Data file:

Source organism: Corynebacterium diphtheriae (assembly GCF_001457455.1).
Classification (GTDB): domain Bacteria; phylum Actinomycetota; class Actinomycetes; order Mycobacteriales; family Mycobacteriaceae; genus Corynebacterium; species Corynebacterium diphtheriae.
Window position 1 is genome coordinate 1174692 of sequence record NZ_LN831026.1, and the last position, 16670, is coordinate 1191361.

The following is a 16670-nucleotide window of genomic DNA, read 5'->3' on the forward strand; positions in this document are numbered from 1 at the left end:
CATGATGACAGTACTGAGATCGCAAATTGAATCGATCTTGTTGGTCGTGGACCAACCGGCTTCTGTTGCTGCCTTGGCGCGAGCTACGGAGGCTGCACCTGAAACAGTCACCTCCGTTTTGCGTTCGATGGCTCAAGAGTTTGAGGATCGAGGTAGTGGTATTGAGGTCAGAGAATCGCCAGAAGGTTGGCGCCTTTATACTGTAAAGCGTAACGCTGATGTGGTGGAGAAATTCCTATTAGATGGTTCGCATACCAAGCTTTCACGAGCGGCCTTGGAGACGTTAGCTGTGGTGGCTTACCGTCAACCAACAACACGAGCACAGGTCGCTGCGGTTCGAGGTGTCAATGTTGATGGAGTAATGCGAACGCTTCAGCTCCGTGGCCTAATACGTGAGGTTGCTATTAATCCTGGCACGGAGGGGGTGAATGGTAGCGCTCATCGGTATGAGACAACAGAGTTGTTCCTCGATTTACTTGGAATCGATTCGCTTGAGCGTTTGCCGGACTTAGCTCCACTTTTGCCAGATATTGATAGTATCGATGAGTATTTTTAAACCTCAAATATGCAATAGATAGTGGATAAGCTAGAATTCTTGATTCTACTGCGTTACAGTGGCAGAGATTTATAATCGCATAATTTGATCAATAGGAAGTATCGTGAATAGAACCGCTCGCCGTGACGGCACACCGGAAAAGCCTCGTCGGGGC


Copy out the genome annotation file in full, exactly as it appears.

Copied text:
Source organism: Corynebacterium diphtheriae (assembly GCF_001457455.1).
Classification (GTDB): domain Bacteria; phylum Actinomycetota; class Actinomycetes; order Mycobacteriales; family Mycobacteriaceae; genus Corynebacterium; species Corynebacterium diphtheriae.
Window position 1 is genome coordinate 1174692 of sequence record NZ_LN831026.1, and the last position, 16670, is coordinate 1191361.

The following is a 16670-nucleotide window of genomic DNA, read 5'->3' on the forward strand; positions in this document are numbered from 1 at the left end:
CATGATGACAGTACTGAGATCGCAAATTGAATCGATCTTGTTGGTCGTGGACCAACCGGCTTCTGTTGCTGCCTTGGCGCGAGCTACGGAGGCTGCACCTGAAACAGTCACCTCCGTTTTGCGTTCGATGGCTCAAGAGTTTGAGGATCGAGGTAGTGGTATTGAGGTCAGAGAATCGCCAGAAGGTTGGCGCCTTTATACTGTAAAGCGTAACGCTGATGTGGTGGAGAAATTCCTATTAGATGGTTCGCATACCAAGCTTTCACGAGCGGCCTTGGAGACGTTAGCTGTGGTGGCTTACCGTCAACCAACAACACGAGCACAGGTCGCTGCGGTTCGAGGTGTCAATGTTGATGGAGTAATGCGAACGCTTCAGCTCCGTGGCCTAATACGTGAGGTTGCTATTAATCCTGGCACGGAGGGGGTGAATGGTAGCGCTCATCGGTATGAGACAACAGAGTTGTTCCTCGATTTACTTGGAATCGATTCGCTTGAGCGTTTGCCGGACTTAGCTCCACTTTTGCCAGATATTGATAGTATCGATGAGTATTTTTAAACCTCAAATATGCAATAGATAGTGGATAAGCTAGAATTCTTGATTCTACTGCGTTACAGTGGCAGAGATTTATAATCGCATAATTTGATCAATAGGAAGTATCGTGAATAGAACCGCTCGCCGTGACGGCACACCGGAAAAGCCTCGTCGGGGC